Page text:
All that being said, I still underestimated it as being an A- in limited. It’s just an A+ bomb that you should build your deck around, and probably the best card in the format all things considered. I can’t count it out completely in constructed what with Agent being gone and there not being another way to steal permanents, but the 7 mana and 2 additional turn cycles needed for the powerful steal effect still hold it back, and it’s not worth including cards that would otherwise not really do anything like Mirrormade or cards that just proliferate. I’ve still had fun playing it in some non-competitive constructed decks, though.
I think that overall this has turned out to be a bit of a disappointment. It just has a bad baseline as a 3 mana 2/3. A 3 mana 3/4 is so-so, but it’s still not great since it lacks any kind of evasion or other effects that make it worth than one card. The problem is that you have to invest mana into it in order to keep it growing. There are other cards including some new ones printed in Core Set 2021 that get counters for free when you draw a card that aren’t strong enough to see constructed play. The fact that you get a 1/1 tentacle for that additional mana too isn’t enough to justify the cost. If you’re not using all your mana every turn until at least turn 6 or so, so there’s never really a good opportunity to invest mana into this even if you’re drawing extra cards for it.
It was still a bomb in limited, although I’ve definitely lost with it a few times and beaten it a few times. In limited, being able to use all your mana every turn is much less common, and the additional 2/2 worth of stats for 1 mana is actually worth it in limited too.
I did say it would probably find a home somewhere in constructed, but I don’t think it ever really did. I didn’t end up building around it during the format. It didn’t end up making waves in standard like I had predicted.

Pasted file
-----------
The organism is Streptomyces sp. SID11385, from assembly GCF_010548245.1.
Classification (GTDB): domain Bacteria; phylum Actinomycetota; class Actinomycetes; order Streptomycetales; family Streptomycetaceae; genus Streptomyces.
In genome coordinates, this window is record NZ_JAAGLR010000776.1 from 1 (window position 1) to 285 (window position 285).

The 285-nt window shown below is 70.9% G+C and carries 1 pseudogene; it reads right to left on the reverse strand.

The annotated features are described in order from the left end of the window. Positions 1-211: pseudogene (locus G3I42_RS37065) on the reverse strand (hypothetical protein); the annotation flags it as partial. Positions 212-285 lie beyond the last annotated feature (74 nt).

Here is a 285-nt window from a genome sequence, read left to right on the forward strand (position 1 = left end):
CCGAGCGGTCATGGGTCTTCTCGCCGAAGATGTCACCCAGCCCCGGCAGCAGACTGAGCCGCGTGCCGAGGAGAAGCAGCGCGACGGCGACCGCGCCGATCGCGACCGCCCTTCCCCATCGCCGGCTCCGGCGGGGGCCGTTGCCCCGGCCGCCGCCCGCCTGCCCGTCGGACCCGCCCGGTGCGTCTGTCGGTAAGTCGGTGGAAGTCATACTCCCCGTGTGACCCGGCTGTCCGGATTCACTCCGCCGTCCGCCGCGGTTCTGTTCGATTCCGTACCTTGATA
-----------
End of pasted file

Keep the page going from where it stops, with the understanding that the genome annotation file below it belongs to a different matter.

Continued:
Thryx, the Sudden Storm
I was correct about this card for Limited since it was generally a 2-for-1 that was also a win condition. I don’t think that its other abilities ever came up for me, but big flyers are just good in limited in general.
I thought that he could work in control decks in standard, but he never really did. I think that he was competing mainly with Cavalier of Gales, but that card was never really played anyway except in Fires of Invention decks. In fact, those decks are probably a small part of the reason why Thryx never took off since if you were playing Fires you couldn’t take advantage of the fact that he had Flash nor did the discount really matter. He was too expensive for Simic Flash decks which became unpopular anyway, and there are just better 5 mana plays in general like ECD and Nissa. His ramp ability was inconsequential in a deck that was ramping anyway.
Sorry, Thryx… you just weren’t as powerful as I first thought. You are probably one of the most annoying Brawl commanders out there though.
Purphoros really didn’t need Fires to get going… he could pop out a hasty Drakuseth which was usually enough to win. I’ve never gotten that sort of deck to work, although I have seen it work for other people quite a few times which was frustrating.